Replacing the Ram Shocks

Visit Geno's Garage
for Truck accessories.
Geno's Garage Truck Accessories

NOTE: Ramhack has a 2500HD V10 4X4

Subject:       [RAM] New Shocks
Date:           Tue, 22 Apr 1997 00:05:03 -0400
From:          ramhack(Christopher J Siano)
To:              RTML

Friday I picked up a new set of shocks for the truck.  Even with the gas pressurized shocks on the 2500HD 4x4, the road manners were not ideal.

After a lot of decision making, I selected the Trail Master SSV shocks and a Rancho RS5000 Steering Damper.

The rear shocks are a piece of cake.  Removing the spare helps a lot. The bolts are all 13/16".  The lower connection on the axle is easy with a socket and wrench combo.  Up on the body, there are special nuts on the bolt.  These nuts have a long metal wing permanently stamped onto it. The wing acted as a wrench would.  So all you need is the socket.

On the Driver's side, you access the bolt from the cross member just above the spare.  The area is a little tight, and a smaller ratchet, or a universal joint helps.  On the passenger side, you come in from the fender well.  A short extension, or a deep socket helps.

I attached the top of the new shocks first, and then pressed the lower end into position with a little manual persuasion.

The fronts were a little trickier.  The lower mounts are similar to the upper mounts in the rear with the nuts containing helpful rings.  Again, a long extension and a 13/16" socket does the trick.

For the upper mount, I removed the 3/4" nut on the top of the shock and lifted off the plate and rubber bushing.  Then, I removed the 3 12mm nuts holding the shock tower in place.  Once free, I held the shock piston with one hand, and removed the tower with the other.  Not real easy, but you get it without too much trouble.  Just watch the brake lines on the driver's side, and the AC hoses on the passenger side.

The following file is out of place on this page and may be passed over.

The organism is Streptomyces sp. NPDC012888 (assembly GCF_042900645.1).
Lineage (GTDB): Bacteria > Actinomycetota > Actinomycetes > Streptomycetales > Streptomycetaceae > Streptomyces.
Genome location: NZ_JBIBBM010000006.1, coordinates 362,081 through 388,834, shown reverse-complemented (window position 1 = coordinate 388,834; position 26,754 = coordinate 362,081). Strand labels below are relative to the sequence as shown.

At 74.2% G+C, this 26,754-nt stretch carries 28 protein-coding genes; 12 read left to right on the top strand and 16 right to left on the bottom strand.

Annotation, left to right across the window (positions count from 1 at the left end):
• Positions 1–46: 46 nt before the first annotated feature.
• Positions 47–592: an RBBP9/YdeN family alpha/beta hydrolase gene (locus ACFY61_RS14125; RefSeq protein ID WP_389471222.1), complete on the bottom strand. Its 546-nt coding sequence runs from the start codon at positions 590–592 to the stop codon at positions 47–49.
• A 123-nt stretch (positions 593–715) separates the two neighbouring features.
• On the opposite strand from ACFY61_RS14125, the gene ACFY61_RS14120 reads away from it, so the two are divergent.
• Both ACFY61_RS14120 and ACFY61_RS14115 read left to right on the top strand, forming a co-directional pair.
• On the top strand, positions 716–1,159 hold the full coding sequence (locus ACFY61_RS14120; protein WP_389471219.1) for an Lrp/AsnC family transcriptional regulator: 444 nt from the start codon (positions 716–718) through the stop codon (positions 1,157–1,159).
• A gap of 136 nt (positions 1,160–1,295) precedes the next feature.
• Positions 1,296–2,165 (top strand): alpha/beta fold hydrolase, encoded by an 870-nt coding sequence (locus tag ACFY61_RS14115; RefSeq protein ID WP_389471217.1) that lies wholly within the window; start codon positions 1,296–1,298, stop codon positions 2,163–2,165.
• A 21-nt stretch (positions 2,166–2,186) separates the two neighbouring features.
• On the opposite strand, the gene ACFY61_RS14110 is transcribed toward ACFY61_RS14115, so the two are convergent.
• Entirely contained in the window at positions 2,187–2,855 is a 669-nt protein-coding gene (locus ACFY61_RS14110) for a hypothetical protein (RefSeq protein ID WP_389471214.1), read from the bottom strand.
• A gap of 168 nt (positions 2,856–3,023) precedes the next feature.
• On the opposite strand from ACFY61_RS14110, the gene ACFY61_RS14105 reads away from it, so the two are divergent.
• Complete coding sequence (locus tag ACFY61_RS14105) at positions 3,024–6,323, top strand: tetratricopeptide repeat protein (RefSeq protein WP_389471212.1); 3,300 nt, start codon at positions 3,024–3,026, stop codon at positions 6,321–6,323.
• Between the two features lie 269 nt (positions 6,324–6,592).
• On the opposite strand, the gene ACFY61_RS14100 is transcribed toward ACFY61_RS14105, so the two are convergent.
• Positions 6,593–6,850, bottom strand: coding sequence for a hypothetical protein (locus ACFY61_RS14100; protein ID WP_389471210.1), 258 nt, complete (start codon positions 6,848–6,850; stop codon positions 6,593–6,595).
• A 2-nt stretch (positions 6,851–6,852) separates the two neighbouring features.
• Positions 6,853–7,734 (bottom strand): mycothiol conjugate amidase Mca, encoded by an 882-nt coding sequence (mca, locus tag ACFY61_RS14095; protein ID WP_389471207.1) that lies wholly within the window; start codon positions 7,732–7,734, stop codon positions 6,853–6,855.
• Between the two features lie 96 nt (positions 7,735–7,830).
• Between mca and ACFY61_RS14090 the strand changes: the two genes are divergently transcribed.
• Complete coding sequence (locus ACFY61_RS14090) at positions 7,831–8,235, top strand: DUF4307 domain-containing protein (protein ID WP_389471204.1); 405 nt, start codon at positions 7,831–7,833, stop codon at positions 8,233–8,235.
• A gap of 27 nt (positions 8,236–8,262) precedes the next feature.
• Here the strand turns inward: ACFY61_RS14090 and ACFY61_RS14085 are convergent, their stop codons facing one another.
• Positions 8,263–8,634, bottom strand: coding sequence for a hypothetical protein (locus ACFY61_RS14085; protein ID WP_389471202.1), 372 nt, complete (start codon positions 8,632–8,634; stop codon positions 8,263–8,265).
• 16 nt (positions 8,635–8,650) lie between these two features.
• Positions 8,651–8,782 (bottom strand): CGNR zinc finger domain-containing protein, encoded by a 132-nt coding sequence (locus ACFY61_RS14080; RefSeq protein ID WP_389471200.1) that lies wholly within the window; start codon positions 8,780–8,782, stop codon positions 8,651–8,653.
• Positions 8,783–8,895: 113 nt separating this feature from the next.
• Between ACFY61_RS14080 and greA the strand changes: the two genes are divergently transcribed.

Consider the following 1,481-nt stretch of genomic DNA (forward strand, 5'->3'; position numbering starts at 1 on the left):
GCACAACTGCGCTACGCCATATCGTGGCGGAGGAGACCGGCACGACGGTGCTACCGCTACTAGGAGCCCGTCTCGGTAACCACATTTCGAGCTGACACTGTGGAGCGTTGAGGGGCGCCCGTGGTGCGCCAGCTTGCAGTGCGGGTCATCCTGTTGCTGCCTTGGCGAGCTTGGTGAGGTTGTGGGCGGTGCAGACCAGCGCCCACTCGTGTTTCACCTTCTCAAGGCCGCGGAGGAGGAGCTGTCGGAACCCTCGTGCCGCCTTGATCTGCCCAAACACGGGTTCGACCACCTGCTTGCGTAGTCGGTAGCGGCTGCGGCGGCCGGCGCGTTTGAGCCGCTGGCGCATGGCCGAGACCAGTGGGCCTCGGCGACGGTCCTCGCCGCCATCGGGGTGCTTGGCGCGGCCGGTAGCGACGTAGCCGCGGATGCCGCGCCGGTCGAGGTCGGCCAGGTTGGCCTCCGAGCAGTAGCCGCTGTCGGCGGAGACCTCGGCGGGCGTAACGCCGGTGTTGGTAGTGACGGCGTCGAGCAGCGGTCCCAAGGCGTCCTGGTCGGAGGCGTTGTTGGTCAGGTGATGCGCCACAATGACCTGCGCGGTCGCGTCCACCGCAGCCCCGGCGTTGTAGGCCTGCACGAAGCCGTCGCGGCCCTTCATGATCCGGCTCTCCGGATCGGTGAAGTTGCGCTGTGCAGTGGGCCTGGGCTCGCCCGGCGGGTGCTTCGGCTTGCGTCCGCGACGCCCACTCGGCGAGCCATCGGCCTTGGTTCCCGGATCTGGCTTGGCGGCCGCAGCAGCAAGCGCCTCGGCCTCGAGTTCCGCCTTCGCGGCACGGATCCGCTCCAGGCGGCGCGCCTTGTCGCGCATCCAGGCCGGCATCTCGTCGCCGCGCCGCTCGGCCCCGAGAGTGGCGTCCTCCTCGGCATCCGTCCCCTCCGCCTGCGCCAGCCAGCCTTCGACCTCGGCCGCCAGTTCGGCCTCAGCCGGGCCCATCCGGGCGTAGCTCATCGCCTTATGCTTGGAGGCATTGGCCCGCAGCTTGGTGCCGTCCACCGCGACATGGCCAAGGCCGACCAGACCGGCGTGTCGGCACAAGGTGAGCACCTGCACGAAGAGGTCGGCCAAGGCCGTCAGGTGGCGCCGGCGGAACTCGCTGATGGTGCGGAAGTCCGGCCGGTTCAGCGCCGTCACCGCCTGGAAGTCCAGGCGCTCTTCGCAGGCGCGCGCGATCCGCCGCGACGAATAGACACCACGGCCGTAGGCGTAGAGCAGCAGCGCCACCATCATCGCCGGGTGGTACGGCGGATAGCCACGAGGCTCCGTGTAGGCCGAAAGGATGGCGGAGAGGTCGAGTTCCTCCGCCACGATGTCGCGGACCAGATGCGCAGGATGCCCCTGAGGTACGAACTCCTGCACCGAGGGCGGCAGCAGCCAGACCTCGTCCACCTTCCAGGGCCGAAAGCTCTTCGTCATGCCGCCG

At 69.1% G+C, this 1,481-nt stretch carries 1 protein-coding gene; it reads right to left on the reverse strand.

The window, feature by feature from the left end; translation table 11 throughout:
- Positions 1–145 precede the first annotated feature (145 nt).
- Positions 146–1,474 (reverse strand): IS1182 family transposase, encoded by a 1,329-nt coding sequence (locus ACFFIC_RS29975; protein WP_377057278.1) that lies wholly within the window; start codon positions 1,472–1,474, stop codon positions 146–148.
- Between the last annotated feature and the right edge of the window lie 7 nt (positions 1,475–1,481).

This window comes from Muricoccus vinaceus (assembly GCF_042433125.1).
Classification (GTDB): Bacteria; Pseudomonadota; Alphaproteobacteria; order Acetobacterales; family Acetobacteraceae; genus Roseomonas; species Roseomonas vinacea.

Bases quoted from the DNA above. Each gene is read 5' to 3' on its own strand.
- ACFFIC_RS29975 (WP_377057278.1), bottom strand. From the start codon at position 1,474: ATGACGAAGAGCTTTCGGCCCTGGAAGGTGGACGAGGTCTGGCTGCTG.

The new shocks drop onto place.  I attached the lower bolts and nuts, getting them snug, but not tight.  I placed the steel washer and urethane bushing on the top of the shock.  Then I pressed the shocks down as far as they'd go.  Holding the shock in place I eased the shock tower back onto the studs and replaced the three 12mm nuts.

The steering damper was a bugger.  The 15mm bolt and 18mm nut came off east enough from the frame side of the shock.  Even the cotter pin and castle nut on the drag link came off fine.  But the stud that fits in the drag link didn't want to move.  I finally resorted to using a Pitman Arm puller to press the stud out.  Took a lot of effort despite the soaking with Liquid Wrench.

The new stud installed easily and the 15mm bolt was returned to it's location with the new steering damper in place.

The ride is like night and day.  The truck does bounce a little more, but the harshness of the bumps and the amount transmitted to the cabin is greatly reduced.  The new Steering Damper has stiffened up the wheel a bit and removed all road impacts from the wheel.